The Uniqueness of Christ


by GF Herrin


(A possible scenario in first century Greece)

Before he showed up, Maria had been like many others who lived in the city of Athens. She had grown up in a culture that worshipped many gods. Statues, idols, and altars that honored these gods were abundant throughout the city. Even the name of Athens came from the goddess Athena, daughter of Zeus.[1] The city was immersed in god mythology. Yet, there was one god that no one knew the name of. This unknown god was seemingly a catch all for all the gods that the people might have missed. At least, that is what Maria thought before she heard the stranger speak.

This stranger, Paul, had stood up in the middle of the Areopagus in Athens and had spoken to everyone within ear range about this “unknown god” (Acts 17:22-23). He spoke about this god as if he knew Him personally. This was a strange teaching that Maria had never heard before. She could not say that she ever knew any god personally. She only did what she was told and paid homage to these gods so that things would hopefully go well with her. Yet, despite all of her religious observances, Maria felt an emptiness or void in her life. That very day, she had wondered to herself if she would ever be able to fill that void. Then, Paul showed up and spoke wonderfully of a different kind of god. His teaching on God’s character traits included the following: 1) Personal Nature; 2) Pre-existence; a) Old Testament; b) New Testament 3) Perfection; 4) Passion; 5) Conclusion.


Personal Nature

            It has been said that the best way to understand a person is to consider things from his point of view and to “climb in his skin and walk around in it.”[2] Also, in order to communicate with someone most effectively one must talk with that person directly. Christian apologist and writer, Josh McDaniel, uses an analogy of a farmer who is in the process of plowing his field and encounters an ant hill in the middle of it. The farmer, because he cares about ants, tries yelling to them to warn them that unless they move out of the way they will be plowed under. Finally, the farmer realizes that the only way to really reach out to the ants is to become one of them.[3]

In a similar way, God throughout the ages, repeatedly sent his prophets to speak for Him, warning mankind to repent from sin and turn back to Him. Finally, God sent His son to walk among them and to speak for Him (Heb. 1:1-2). It is not enough to understand Jesus as someone who was merely sent to communicate with mankind, though. It is essential to understand that Jesus is the God-man who graciously came from Heaven in order to save His creation.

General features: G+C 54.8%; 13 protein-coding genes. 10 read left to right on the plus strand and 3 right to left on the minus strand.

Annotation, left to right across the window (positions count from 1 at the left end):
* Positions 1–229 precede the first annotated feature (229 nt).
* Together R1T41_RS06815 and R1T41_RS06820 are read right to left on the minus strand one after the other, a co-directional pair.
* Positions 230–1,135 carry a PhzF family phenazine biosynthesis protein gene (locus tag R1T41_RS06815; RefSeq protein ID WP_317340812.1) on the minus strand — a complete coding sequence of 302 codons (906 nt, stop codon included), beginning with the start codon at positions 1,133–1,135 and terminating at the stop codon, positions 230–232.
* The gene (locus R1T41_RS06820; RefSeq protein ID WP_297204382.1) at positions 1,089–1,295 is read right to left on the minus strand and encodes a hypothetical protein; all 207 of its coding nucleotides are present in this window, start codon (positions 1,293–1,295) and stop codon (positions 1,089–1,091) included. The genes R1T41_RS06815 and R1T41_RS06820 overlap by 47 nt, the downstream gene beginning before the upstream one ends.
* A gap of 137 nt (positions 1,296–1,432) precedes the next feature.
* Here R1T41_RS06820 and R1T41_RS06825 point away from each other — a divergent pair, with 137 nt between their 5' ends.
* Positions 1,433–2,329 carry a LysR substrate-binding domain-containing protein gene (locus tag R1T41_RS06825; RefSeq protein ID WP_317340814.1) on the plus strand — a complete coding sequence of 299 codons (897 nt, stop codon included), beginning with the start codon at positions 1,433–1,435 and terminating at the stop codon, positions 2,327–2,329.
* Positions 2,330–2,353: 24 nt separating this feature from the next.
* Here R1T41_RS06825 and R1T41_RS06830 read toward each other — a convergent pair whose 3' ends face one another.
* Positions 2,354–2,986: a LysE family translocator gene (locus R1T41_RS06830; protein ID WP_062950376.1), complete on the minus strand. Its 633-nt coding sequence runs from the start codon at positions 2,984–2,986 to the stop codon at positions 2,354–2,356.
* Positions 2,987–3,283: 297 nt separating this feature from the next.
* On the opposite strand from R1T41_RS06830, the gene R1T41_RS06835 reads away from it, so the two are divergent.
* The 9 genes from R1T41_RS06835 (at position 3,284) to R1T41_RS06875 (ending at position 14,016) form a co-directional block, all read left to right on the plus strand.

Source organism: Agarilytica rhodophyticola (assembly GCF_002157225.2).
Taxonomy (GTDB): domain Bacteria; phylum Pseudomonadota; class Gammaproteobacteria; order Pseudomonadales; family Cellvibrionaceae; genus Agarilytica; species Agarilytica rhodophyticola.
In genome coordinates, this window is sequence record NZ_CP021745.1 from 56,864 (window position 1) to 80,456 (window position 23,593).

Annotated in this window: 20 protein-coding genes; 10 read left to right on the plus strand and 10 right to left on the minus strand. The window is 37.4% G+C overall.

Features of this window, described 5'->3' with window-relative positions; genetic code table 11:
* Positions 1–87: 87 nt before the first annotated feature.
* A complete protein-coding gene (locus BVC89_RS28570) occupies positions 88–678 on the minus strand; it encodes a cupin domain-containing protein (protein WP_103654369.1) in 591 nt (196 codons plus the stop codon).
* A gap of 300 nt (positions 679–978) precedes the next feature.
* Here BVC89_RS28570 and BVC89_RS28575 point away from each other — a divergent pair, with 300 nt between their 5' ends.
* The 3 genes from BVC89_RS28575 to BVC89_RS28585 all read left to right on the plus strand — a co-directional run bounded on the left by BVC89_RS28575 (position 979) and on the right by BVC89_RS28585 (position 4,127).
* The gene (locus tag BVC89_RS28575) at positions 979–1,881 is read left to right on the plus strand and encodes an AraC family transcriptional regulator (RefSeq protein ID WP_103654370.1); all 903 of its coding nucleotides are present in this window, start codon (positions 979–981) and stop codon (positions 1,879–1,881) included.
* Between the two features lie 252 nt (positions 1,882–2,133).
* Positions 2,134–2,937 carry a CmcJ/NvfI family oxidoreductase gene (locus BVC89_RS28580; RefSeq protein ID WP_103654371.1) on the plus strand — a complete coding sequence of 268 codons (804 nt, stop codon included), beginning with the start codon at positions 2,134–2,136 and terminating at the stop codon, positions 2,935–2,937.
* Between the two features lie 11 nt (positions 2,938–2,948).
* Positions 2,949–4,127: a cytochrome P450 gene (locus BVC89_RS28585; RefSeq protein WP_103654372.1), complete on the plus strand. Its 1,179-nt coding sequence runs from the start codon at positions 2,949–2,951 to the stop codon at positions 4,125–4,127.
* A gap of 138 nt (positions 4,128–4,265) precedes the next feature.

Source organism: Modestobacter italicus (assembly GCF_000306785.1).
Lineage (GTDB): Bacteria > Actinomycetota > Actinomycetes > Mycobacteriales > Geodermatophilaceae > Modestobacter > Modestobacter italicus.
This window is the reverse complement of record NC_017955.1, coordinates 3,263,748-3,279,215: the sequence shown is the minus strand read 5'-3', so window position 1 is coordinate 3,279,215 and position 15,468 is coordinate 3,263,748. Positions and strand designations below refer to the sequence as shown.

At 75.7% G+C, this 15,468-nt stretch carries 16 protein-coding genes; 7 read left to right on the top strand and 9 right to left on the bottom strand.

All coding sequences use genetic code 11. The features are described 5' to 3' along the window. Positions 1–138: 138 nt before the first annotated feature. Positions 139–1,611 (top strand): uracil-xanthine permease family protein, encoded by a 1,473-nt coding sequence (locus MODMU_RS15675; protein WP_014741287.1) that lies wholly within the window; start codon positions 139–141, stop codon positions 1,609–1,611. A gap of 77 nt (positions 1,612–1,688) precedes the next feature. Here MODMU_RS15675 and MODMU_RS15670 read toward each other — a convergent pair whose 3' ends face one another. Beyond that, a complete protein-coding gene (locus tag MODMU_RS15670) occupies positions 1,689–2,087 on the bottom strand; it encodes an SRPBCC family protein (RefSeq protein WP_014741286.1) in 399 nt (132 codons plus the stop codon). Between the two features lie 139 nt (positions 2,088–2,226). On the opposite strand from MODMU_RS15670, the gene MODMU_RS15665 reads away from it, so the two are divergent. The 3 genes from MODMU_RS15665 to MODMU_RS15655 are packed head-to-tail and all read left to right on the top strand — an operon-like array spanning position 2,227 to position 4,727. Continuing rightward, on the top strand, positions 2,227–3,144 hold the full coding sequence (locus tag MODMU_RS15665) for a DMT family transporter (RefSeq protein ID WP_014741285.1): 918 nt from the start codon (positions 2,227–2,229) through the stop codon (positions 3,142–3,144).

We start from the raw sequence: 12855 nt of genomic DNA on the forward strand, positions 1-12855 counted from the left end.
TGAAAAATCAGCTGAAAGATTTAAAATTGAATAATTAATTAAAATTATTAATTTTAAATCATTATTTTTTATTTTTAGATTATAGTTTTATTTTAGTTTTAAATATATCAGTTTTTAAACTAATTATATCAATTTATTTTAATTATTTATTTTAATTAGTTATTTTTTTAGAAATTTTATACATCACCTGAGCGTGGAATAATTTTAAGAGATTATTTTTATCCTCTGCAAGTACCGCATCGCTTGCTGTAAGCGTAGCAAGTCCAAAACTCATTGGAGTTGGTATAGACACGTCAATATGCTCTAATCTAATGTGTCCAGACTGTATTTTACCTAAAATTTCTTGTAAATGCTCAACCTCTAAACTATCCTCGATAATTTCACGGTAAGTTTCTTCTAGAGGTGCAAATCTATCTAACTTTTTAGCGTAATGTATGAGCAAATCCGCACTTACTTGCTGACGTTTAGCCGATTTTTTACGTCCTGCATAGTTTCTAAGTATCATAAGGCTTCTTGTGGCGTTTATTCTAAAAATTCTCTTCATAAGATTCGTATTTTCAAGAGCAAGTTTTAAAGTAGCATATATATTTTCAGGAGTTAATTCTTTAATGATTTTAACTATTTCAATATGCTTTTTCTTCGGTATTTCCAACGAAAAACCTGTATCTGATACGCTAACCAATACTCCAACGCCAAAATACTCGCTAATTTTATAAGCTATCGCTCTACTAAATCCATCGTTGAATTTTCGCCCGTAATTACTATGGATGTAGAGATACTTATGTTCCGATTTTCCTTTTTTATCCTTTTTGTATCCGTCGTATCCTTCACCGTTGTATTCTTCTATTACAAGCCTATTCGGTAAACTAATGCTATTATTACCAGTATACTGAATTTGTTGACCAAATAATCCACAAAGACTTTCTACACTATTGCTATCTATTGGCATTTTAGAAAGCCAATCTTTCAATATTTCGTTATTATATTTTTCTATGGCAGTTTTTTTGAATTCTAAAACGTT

In considering Paul’s writings, the reader comes to understand Jesus’ eternal nature and His selfless act to leave His rightful place as King in Heaven. Phil. 2:5-8 is a key Christological passage that gives insight into God’s incarnation as a man. From this passage, the reader understands that Christ made a willful decision to empty Himself and to live among the humans He had created. In leaving Heaven, Jesus set an example for others by becoming a bond servant to live a life of selflessness. In a sense, Christ lived out the passage, “Whoever loses his life for my sake, will find it” (Matt. 16:25). By losing His life He found it (in the resurrected state) and was glorified and exalted for His faithfulness.

Being fully God and fully human, Christ experienced hunger, pain, fatigue, sickness, disappointment, oppression, vulnerability, and also the fleeting nature of life. He was not content to be distant from mankind either physically or spiritually. Not unlike the farmer who was concerned for the ants’ welfare, Christ was intent on doing everything He could to reach out to them, even if it meant taking the form of an ordinary man and ultimately dying on the cross.

This God in the flesh concept must have been very foreign to first century Gentiles living in Athens and the Roman Empire. The empire’s inundation with gods in the form of inanimate objects must have obscured the idea of a relationship with a personal God. Similarly, today, religious groups such as Jehovah’s Witnesses and Muslims struggle to understand a God who would humble Himself and take the form of a man. Muslims may believe that God can speak to man through messengers, but they do not believe that God has taken the form of a man. However, Christian pastor and apologist, Erwin Lutzer, writes, “Christianity asserts not only that God has spoken through messengers, but that He Himself became the messenger. The message and the messenger have become the same person.”[4]

It is important to note that Scripture is not ambiguous regarding Christ’s dual nature. There is no debating that He is fully man and fully God. Colossians.1:15 and 2:9 are clear on this point. Colossians 1:15 can be understood to say that if one has seen Jesus, then he has seen God.


Colossians 2:9 clearly states that all of the fullness of God dwells in the form of Christ. So, by nature, even though, He is fully man, Jesus still possesses all of the qualities of God.